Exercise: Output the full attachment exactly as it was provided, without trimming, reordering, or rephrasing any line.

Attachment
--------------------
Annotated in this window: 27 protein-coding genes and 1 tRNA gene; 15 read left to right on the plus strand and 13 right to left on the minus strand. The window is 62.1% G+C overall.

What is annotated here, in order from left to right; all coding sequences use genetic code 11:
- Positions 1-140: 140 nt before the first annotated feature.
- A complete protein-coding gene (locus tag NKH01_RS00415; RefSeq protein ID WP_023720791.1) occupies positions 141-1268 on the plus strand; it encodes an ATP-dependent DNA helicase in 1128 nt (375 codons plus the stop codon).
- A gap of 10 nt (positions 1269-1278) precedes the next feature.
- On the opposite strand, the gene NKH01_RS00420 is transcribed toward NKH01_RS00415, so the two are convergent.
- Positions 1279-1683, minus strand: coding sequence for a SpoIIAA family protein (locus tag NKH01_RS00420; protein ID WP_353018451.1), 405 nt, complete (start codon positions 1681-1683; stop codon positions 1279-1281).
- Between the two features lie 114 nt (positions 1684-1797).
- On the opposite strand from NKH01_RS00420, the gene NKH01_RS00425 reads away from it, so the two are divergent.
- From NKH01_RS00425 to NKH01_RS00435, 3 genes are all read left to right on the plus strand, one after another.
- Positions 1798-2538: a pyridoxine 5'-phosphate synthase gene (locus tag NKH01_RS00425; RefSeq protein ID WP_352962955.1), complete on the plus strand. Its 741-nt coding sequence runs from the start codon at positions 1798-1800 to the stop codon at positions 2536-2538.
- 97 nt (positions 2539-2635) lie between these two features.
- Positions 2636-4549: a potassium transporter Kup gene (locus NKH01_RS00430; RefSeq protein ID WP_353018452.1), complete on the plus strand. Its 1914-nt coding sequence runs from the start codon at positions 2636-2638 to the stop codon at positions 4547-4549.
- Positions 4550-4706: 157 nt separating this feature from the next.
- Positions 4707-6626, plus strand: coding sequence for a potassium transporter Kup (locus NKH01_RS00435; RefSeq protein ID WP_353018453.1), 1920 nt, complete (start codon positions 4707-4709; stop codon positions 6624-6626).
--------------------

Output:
Annotated in this window: 27 protein-coding genes and 1 tRNA gene; 15 read left to right on the plus strand and 13 right to left on the minus strand. The window is 62.1% G+C overall.

What is annotated here, in order from left to right; all coding sequences use genetic code 11:
- Positions 1-140: 140 nt before the first annotated feature.
- A complete protein-coding gene (locus tag NKH01_RS00415; RefSeq protein ID WP_023720791.1) occupies positions 141-1268 on the plus strand; it encodes an ATP-dependent DNA helicase in 1128 nt (375 codons plus the stop codon).
- A gap of 10 nt (positions 1269-1278) precedes the next feature.
- On the opposite strand, the gene NKH01_RS00420 is transcribed toward NKH01_RS00415, so the two are convergent.
- Positions 1279-1683, minus strand: coding sequence for a SpoIIAA family protein (locus tag NKH01_RS00420; protein ID WP_353018451.1), 405 nt, complete (start codon positions 1681-1683; stop codon positions 1279-1281).
- Between the two features lie 114 nt (positions 1684-1797).
- On the opposite strand from NKH01_RS00420, the gene NKH01_RS00425 reads away from it, so the two are divergent.
- From NKH01_RS00425 to NKH01_RS00435, 3 genes are all read left to right on the plus strand, one after another.
- Positions 1798-2538: a pyridoxine 5'-phosphate synthase gene (locus tag NKH01_RS00425; RefSeq protein ID WP_352962955.1), complete on the plus strand. Its 741-nt coding sequence runs from the start codon at positions 1798-1800 to the stop codon at positions 2536-2538.
- 97 nt (positions 2539-2635) lie between these two features.
- Positions 2636-4549: a potassium transporter Kup gene (locus NKH01_RS00430; RefSeq protein ID WP_353018452.1), complete on the plus strand. Its 1914-nt coding sequence runs from the start codon at positions 2636-2638 to the stop codon at positions 4547-4549.
- Positions 4550-4706: 157 nt separating this feature from the next.
- Positions 4707-6626, plus strand: coding sequence for a potassium transporter Kup (locus NKH01_RS00435; RefSeq protein ID WP_353018453.1), 1920 nt, complete (start codon positions 4707-4709; stop codon positions 6624-6626).